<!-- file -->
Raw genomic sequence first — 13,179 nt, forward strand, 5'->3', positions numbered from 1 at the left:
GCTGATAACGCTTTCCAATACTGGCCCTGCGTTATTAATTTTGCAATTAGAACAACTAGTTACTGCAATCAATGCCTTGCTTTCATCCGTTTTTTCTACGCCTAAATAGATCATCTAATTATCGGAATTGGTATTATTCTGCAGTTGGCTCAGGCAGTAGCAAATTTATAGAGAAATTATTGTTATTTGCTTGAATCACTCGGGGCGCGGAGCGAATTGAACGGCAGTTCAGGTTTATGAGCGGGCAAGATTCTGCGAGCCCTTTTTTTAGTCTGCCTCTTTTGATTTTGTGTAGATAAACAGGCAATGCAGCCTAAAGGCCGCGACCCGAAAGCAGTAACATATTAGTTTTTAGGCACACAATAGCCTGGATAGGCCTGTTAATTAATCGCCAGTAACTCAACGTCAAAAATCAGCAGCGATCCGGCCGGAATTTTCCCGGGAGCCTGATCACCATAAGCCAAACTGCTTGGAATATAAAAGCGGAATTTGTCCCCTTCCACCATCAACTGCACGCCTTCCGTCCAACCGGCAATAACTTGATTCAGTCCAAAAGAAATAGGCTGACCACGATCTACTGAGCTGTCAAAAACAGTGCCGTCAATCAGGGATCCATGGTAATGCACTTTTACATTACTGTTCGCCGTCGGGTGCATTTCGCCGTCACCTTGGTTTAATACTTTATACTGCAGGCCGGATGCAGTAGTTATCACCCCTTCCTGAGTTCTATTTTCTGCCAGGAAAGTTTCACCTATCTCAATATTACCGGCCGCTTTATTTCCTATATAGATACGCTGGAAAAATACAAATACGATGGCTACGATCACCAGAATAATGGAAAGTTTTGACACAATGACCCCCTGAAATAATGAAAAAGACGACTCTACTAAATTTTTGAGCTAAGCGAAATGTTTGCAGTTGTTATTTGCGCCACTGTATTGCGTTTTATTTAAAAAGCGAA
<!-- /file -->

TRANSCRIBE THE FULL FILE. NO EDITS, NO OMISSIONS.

Raw genomic sequence first — 13,179 nt, forward strand, 5'->3', positions numbered from 1 at the left:
GCTGATAACGCTTTCCAATACTGGCCCTGCGTTATTAATTTTGCAATTAGAACAACTAGTTACTGCAATCAATGCCTTGCTTTCATCCGTTTTTTCTACGCCTAAATAGATCATCTAATTATCGGAATTGGTATTATTCTGCAGTTGGCTCAGGCAGTAGCAAATTTATAGAGAAATTATTGTTATTTGCTTGAATCACTCGGGGCGCGGAGCGAATTGAACGGCAGTTCAGGTTTATGAGCGGGCAAGATTCTGCGAGCCCTTTTTTTAGTCTGCCTCTTTTGATTTTGTGTAGATAAACAGGCAATGCAGCCTAAAGGCCGCGACCCGAAAGCAGTAACATATTAGTTTTTAGGCACACAATAGCCTGGATAGGCCTGTTAATTAATCGCCAGTAACTCAACGTCAAAAATCAGCAGCGATCCGGCCGGAATTTTCCCGGGAGCCTGATCACCATAAGCCAAACTGCTTGGAATATAAAAGCGGAATTTGTCCCCTTCCACCATCAACTGCACGCCTTCCGTCCAACCGGCAATAACTTGATTCAGTCCAAAAGAAATAGGCTGACCACGATCTACTGAGCTGTCAAAAACAGTGCCGTCAATCAGGGATCCATGGTAATGCACTTTTACATTACTGTTCGCCGTCGGGTGCATTTCGCCGTCACCTTGGTTTAATACTTTATACTGCAGGCCGGATGCAGTAGTTATCACCCCTTCCTGAGTTCTATTTTCTGCCAGGAAAGTTTCACCTATCTCAATATTACCGGCCGCTTTATTTCCTATATAGATACGCTGGAAAAATACAAATACGATGGCTACGATCACCAGAATAATGGAAAGTTTTGACACAATGACCCCCTGAAATAATGAAAAAGACGACTCTACTAAATTTTTGAGCTAAGCGAAATGTTTGCAGTTGTTATTTGCGCCACTGTATTGCGTTTTATTTAAAAAGCGAA